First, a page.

The marine and land iguanas in the Galapagos were works of art. Just stunning.

Make sure to bring a waterproof camera to take snorkeling. The Beluga provided snorkeling excursions (and equipment) daily. Being in the water with these little Galapagos Penguins (and sea lions, of course) was a lot of fun.

And also fun were all the birds in the Galapagos. I could do several posts just about them. They might have been the most fascinating of the wildlife on our trip.  On the Beluga's farewell survey, we marked Genovesa Island as our favorite given the exposure to the birds.  It was hard to pick a favorite, though. Each island offers something unique. There was an excursion to Sullivan Bay at Santiago Island that made you feel as if you were walking on the moon. It had incredible lava formations and patterns. But back to the birds... there is one bird that the locals make some money on--Boobies.

Blue-Footed Boobie
Baby Boobie

Red-Footed Boobie

Pair of Nazca Boobies
Yes, I gave in... 

What wasn't all the way fun at the moment it happened was a Hammerhead Shark. Juan told us we might be seeing some on a particular snorkeling excursion. I figured they'd be deep down or that maybe it was a rare occurrence.  Well... a large gray body with fins (it seemed just about everywhere) passed under me. I stared harder, trying to make sense of what I was seeing. A head (a hammer head!) swayed left of the body. I screamed for my husband. He didn't hear at first given how far he'd drifted. When he came over, he took off in the direction of the shark. I thought he'd lost his mind. We didn't have a working underwater camera. None was needed for me. The image of that head and that body is burned into my brain (cliche, but true!)  But, guess what? I swam with a Hammerhead Shark on my honeymoon!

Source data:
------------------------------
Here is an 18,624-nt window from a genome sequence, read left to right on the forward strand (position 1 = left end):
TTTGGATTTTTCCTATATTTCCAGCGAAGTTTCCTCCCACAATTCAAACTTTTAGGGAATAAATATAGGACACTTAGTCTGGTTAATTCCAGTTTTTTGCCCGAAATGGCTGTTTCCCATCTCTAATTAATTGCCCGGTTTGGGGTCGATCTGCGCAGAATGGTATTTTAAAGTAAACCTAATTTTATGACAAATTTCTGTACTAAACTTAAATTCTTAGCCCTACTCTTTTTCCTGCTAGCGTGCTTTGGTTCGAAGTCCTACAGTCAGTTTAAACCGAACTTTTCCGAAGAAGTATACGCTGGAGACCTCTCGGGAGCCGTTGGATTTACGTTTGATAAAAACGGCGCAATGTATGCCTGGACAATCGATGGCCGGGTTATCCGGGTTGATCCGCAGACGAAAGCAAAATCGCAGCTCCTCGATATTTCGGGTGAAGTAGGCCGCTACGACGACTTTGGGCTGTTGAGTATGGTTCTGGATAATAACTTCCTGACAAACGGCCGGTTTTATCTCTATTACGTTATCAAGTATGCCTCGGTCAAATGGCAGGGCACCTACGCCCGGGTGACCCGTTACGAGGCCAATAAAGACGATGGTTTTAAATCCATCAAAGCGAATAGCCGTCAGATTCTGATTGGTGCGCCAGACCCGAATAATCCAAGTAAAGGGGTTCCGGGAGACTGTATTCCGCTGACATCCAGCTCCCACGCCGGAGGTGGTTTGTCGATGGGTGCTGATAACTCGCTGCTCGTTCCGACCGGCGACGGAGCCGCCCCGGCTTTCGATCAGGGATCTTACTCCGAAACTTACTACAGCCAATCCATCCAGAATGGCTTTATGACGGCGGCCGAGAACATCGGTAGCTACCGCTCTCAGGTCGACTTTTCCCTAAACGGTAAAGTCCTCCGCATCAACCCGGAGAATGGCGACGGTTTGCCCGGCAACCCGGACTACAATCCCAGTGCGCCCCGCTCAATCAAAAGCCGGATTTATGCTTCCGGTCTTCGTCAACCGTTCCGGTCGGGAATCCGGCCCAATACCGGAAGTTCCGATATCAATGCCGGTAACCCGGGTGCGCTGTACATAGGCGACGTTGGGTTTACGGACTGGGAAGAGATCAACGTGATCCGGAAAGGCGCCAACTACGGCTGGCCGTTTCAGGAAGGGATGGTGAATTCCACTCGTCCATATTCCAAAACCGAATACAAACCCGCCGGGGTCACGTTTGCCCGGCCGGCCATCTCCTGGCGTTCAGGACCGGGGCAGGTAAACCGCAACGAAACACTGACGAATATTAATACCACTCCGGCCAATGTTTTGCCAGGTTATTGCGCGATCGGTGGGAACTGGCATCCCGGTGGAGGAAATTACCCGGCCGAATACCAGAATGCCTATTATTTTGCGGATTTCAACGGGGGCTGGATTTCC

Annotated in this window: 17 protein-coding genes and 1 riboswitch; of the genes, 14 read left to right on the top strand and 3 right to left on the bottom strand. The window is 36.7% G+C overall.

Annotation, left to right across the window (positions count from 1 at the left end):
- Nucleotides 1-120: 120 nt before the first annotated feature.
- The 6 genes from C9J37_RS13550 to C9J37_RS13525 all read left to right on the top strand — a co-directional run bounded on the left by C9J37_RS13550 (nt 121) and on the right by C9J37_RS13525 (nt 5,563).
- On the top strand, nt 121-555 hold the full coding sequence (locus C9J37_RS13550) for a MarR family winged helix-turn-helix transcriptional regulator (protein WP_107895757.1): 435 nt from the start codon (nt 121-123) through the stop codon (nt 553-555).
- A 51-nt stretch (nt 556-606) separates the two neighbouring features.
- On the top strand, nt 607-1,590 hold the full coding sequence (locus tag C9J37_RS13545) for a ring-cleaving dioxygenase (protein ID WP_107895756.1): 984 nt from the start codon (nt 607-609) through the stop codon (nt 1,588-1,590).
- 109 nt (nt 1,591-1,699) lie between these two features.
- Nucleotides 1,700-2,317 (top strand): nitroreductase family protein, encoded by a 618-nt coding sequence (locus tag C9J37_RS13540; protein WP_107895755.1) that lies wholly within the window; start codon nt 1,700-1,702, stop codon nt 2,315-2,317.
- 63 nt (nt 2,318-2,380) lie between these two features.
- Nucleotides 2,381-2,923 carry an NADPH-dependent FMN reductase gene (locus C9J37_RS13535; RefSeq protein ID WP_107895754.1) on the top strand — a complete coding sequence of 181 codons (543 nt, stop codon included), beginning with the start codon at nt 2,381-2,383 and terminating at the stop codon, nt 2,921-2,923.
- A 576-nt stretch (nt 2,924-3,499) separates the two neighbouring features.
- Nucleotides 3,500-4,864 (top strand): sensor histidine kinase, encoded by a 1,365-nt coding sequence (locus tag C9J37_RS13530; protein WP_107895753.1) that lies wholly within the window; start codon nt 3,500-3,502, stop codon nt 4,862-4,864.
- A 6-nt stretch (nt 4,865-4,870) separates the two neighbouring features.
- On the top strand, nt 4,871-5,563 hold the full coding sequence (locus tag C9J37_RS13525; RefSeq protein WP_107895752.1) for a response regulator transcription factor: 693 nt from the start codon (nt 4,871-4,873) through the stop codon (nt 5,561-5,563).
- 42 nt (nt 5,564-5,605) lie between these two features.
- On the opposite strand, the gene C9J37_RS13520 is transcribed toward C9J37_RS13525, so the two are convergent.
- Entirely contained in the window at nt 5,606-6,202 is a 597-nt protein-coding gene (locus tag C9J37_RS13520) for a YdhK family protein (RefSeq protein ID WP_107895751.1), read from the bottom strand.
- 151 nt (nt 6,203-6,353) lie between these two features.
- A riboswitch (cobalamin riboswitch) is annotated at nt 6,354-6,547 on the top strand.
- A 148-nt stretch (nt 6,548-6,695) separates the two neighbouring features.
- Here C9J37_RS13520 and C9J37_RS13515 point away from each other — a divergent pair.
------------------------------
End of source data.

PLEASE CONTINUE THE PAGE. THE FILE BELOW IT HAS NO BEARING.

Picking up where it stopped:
What memorable travel moments are burned into your brain?